Within the past five years, the roll of video in news has changed drastically. What switcherstudio.com calls the “YouTube Generation”, video is the new up and coming medium that some experts say will dominate media over other delivery methods. Video would be the most popular choice over radio/podcasts, reading, and in some cases social media.
Just 10 years ago YouTube saw its uprising and was purchased by Google. Switcherstudio.com notes that in 2010 the portable, handheld digital camera made it easier and more accessible than ever to shoot video and transfer to a computer for sharing. In 2015 as smartphones improved and grew internal storage levels, up to 60 hours of video could be stored on phones
With this, the Switcherstudio.com has also posted data that predicts that by 2020, videos will make up 60% of all mobile traffic data traffic, and 80% of all internet traffic by 2019. Billions of people daily stream videos from apps like Facebook Live, Meerkat, Periscope, Glide, and Twitch.
Trends show that social media is being built up by videos now more than ever. So what does this mean for news? The New York Times has attempted to capture virtual reality as a way to deliver news. The virtual reality experience is a budding area for journalists currently, still in its infancy. The experience of 360 videos in virtual reality generally consists of the viewer wearing goggles that are attached to a phone and when the viewer looks through the goggles, the experience becomes much more life-like as opposed to a regular video on a phone or computer screen.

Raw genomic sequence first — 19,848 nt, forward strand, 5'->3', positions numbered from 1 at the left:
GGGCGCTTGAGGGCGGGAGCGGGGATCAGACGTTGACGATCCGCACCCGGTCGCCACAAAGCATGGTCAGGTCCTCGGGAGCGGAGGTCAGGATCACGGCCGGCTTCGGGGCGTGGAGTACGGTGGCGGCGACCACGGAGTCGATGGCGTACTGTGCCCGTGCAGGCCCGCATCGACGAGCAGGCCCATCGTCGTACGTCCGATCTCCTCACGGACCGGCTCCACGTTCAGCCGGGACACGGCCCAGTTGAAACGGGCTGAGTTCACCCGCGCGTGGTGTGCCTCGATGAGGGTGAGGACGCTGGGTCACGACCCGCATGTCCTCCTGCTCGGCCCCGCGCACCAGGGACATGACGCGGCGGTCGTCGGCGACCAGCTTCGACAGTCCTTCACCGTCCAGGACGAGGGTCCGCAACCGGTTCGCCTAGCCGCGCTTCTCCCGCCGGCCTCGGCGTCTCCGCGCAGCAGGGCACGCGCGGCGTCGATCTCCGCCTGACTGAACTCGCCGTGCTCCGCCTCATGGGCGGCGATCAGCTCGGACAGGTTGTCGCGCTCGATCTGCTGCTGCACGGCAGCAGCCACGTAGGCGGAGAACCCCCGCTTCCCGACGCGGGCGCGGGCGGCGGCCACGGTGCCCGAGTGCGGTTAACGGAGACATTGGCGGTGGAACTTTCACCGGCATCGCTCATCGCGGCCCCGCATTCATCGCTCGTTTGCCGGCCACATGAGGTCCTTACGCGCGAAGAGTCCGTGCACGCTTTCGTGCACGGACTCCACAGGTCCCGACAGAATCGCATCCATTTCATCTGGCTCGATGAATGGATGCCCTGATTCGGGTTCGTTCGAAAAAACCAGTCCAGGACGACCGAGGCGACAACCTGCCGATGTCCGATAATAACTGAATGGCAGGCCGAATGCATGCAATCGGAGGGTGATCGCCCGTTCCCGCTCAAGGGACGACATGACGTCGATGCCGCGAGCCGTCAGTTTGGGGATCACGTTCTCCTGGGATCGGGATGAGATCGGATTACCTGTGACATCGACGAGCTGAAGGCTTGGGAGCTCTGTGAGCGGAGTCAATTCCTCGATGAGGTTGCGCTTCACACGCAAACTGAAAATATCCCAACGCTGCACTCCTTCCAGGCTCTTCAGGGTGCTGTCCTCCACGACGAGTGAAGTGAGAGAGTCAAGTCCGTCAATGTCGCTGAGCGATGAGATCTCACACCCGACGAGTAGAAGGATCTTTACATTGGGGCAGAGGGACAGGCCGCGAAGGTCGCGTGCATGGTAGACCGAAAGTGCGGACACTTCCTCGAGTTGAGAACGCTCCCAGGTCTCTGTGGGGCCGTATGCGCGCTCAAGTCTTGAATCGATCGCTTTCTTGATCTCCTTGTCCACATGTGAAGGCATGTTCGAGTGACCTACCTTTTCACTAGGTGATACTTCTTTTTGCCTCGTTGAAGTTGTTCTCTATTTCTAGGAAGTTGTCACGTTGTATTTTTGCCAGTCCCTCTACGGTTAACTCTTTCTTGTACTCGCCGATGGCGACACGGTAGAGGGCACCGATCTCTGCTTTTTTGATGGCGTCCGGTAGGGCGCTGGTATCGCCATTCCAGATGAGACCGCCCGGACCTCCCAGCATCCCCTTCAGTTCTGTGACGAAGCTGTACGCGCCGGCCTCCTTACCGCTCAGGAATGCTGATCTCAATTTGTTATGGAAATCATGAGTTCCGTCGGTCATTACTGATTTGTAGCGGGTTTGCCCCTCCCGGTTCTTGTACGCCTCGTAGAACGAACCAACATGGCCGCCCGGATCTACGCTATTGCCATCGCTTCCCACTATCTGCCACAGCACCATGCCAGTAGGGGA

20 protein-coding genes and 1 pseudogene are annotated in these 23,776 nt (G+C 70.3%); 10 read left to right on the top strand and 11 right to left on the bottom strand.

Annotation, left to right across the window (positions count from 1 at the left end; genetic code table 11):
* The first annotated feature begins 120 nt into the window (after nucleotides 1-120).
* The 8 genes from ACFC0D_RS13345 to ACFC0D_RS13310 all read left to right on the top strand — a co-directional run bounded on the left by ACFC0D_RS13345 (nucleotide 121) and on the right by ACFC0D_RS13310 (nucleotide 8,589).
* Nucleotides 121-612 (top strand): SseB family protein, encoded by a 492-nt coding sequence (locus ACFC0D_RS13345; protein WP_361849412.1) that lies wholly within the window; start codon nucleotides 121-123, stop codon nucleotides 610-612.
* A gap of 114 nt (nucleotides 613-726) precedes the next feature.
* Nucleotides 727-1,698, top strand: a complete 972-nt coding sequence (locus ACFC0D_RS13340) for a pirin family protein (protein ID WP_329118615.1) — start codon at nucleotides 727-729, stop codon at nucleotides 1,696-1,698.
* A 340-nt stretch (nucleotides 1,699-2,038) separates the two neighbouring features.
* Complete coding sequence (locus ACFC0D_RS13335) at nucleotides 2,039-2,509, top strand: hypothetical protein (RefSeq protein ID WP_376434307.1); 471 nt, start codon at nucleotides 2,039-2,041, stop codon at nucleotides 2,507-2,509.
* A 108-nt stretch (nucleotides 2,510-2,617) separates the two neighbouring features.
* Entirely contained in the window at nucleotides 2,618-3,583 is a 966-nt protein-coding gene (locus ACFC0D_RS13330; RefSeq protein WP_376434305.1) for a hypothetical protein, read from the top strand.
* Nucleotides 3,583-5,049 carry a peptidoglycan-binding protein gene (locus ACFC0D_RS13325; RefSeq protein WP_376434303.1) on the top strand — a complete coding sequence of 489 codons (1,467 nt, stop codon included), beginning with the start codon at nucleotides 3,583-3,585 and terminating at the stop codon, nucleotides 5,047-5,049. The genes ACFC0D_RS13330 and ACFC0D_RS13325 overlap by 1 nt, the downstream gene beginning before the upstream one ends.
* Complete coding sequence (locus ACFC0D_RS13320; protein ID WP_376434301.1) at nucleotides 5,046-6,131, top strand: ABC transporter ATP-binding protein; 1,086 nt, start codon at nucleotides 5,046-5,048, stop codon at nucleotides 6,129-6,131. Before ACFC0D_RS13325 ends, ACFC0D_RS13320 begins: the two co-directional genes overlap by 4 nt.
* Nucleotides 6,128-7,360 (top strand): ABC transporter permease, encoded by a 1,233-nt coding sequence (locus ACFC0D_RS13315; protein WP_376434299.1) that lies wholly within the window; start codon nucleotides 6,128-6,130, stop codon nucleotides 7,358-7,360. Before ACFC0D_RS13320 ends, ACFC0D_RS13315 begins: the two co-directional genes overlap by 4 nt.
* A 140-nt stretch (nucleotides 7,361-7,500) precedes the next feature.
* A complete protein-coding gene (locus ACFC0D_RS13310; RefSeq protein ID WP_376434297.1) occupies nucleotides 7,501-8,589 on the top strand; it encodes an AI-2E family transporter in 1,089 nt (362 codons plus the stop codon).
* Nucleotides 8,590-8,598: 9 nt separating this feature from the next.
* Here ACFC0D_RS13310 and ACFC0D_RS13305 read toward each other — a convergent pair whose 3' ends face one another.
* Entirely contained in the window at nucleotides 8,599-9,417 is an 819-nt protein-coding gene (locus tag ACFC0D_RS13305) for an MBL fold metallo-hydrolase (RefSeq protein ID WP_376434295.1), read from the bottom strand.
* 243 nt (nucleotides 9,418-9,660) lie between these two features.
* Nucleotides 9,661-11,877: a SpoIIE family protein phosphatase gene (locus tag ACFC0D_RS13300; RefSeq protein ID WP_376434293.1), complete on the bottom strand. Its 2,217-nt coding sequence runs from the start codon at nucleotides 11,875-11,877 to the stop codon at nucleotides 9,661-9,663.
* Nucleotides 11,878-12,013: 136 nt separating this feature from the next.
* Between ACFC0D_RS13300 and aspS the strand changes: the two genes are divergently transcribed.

The experience of virtual reality has limitless possibilities with the right pair of headphones and goggles to make a smartphone screen come to life. The wearer will be able to look above and behind him, and to the left and right for a personalized experience. The headphones bring authentic, realistic sound to further enhance the experience. Sounds that happen behind the wearer in the video sound as if they are really behind you and help viewers observe the scene.
NYT videos even pop up on Facebook feeds and can be enjoyed by moving your phone around or clicking and dragging without the use of goggles.